Bryan Caplan  

The Sub-Utopianism of the Market

PRINT
Jefferson Against Newspapers... Modernity and the Gender Gap: ...

Remember Joel Waldfogel's The Tyranny of the Market? Waldfogel's thesis, as he explains in Slate: "For small groups with preferences outside the norm, the market often fails to deliver."

That sounds like bad news for me, because I'm a member of an extremely small group (membership=1), and my preferences are far outside the norm. Yet I'm regularly delighted by how well the market serves me. In fact, whenever I make a mental note of a product I want but can't get, it usually only takes a year or two for the market to see to my needs.

Thus, when John Woo's The Killer went off the market due to copyright problems, it took about a year for another company to reissue this Hong Kong classic. It took about five years for the The Tick to appear on DVD. I even signed a petition to get it released. But at last my pleas were answered.

Now just last week, the market answered my longest-standing unrequited demand. Nineteen years ago, I got Bernard Haitink's 1988 performance of Die Walküre for my high school graduation. Eight years later, when I had the funds to complete my Haitink Ring cycle, it was impossible to obtain. Even when the internet multiplied my options beyond my youthful imagination, no one was selling Haitink's Ring.

Until... last week, when I did another seemingly quixotic search on Amazon, and found that EMI had re-released the entire tetralogy (here, here, here, and here). To be honest, I'm so sentimental about this performance that I can't tell if it is a great recording. But I am sure that it seems great to me, and is infused with nostalgia.

If I were like Waldfogel, I guess I would harumph: "Nineteen years? It's about time!" But that's not me. I'm truly grateful that the market would dig up this obscure recording and mail it to me for under half the inflation-adjusted price I would have paid back in 1989. If that's your idea of "tyranny," what would count as Utopia?


Comments and Sharing





TRACKBACKS (3 to date)
TrackBack URL: http://econlog.econlib.org/mt/mt-tb.cgi/813
The author at EclectEcon in a related article titled A Miracle of Market Forces? writes:
    I have moved about a thousand times. Each time I have bought new shower curtains and new shower-curtain rings. You know what? Every single time, the number of rings in a standard package has exactly matched the number of holes in the shower curtain. Am... [Tracked on April 2, 2008 12:27 AM]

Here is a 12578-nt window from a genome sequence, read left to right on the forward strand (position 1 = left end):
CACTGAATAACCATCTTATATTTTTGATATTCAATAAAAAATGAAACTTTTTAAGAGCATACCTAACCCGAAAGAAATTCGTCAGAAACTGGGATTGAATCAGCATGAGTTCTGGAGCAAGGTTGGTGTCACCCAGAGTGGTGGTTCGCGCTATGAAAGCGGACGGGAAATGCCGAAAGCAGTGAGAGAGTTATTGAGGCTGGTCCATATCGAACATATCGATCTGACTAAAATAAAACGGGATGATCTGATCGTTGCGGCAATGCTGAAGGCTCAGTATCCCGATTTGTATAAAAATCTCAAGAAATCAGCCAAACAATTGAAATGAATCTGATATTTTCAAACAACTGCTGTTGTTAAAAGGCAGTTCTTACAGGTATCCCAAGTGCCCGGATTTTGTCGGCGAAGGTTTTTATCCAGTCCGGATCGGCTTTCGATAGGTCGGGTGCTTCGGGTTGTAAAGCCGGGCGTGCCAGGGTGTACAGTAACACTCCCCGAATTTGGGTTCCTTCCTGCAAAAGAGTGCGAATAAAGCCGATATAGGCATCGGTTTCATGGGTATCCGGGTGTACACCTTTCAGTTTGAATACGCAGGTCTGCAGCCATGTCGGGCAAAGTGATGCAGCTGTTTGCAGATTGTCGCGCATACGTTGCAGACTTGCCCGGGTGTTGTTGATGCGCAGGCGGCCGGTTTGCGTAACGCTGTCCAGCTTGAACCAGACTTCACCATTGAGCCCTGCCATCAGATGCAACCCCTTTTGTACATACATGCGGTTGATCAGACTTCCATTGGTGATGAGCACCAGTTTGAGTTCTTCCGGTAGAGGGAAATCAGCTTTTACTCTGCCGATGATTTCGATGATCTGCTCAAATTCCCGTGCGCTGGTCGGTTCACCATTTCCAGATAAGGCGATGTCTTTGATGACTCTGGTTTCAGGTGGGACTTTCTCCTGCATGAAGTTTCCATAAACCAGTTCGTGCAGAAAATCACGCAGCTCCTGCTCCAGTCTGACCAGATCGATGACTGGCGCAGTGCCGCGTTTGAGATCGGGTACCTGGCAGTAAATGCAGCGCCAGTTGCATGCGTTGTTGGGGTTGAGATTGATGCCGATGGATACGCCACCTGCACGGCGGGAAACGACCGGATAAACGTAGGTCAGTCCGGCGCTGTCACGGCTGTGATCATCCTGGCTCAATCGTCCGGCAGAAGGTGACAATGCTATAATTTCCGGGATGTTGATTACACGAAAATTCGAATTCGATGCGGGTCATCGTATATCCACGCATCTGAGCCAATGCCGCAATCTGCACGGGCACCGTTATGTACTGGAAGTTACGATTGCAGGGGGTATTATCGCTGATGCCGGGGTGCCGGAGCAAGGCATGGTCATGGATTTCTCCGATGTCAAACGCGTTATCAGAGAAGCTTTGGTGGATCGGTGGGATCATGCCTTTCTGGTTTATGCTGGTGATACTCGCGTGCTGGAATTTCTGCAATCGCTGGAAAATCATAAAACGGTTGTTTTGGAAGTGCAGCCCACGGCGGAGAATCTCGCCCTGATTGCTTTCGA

COMMENTS (8 to date)
Patrick writes:

"That sounds like bad news for me, because I'm a member of an extremely small group (membership=1), and my preferences are far outside the norm. Yet I'm regularly delighted by how well the market serves me. In fact, whenever I make a mental note of a product I want but can't get, it usually only takes a year or two for the market to see to my needs."

Shocking as this might Bryan, perhaps this means you aren't as special as you think. If the market is really getting out products that you want within 1 year, then it seems intuitively obvious that you aren't a member of a group of 1. Rather, you are a member of a series of sub-groups with membership far > 1. Perhaps the intersection of all these subgroups leads to a group of 1. Or maybe not.

I think you've missed the mark with your commentary on this topic.

The set of people who want to buy Bernard Haitink's 1988 performance of Die Walküre may not equal one, but it's still pretty darn small. Markets may not service everyone down at the tip of the long tail, but I'm not sure who Waldfogel thinks would do a better job.

Rex writes:

Presumably, small groups with preferences outside the norm would be better served under socialism.

"Comrade! After the Revolution, you WILL like strawberries!"

ivan writes:

Tyranny of course can only come from the government. Not from spontaneous orders like the market. In Europe for instance there are such tyrannical things like shopping hours. If I want to buy a book on a sunday afternoon I can't because shops cannot open their doors. Now it of course isn't certain that there will be bookshops open on Sunday when there are no restrictions. Only one customer will probably not be enough to make a profit. But if there are the market will have found another niche, in a spontanous way, and my needs will be met, which isn't possible with legal restrictions. I think we call somethink like that evolution, not tyranny.

undergroundman writes:

Try being gluten-intolerant in 1988.

Bailey Norwood writes:

Please forgive this shameless self-promotion. I tried to get to Dr. Waldfogel to cite me in his book, since we both stumbled upon this theoretical result independently and simultaneously. He wouldn't, so for those economists researching this area, my paper and theoretical derivations were published in the Journal of Agricultural and Food Industrial Organization in 2006, under the title, "Less Choice is Better, Sometimes." Volume 4, Issue 1.

I don't focus on the tyranny of the market, but the tyranny of choice, but my model provides the same implications as Dr. Waldfogel.

8 writes:

The group of people who truly find the market fails to deliver heavily intersects with those who find reality unsatisfying.

Eli writes:

Bryan, I would go further. If you're in the tails of the distribution, collective choice is terrifying. At least with a market, there is always some incentive to serve niche groups. But if the median voter decides, she will pick something that appeals to her, which is by assumption not something that appeals to people in the tails.

Comments for this entry have been closed
Return to top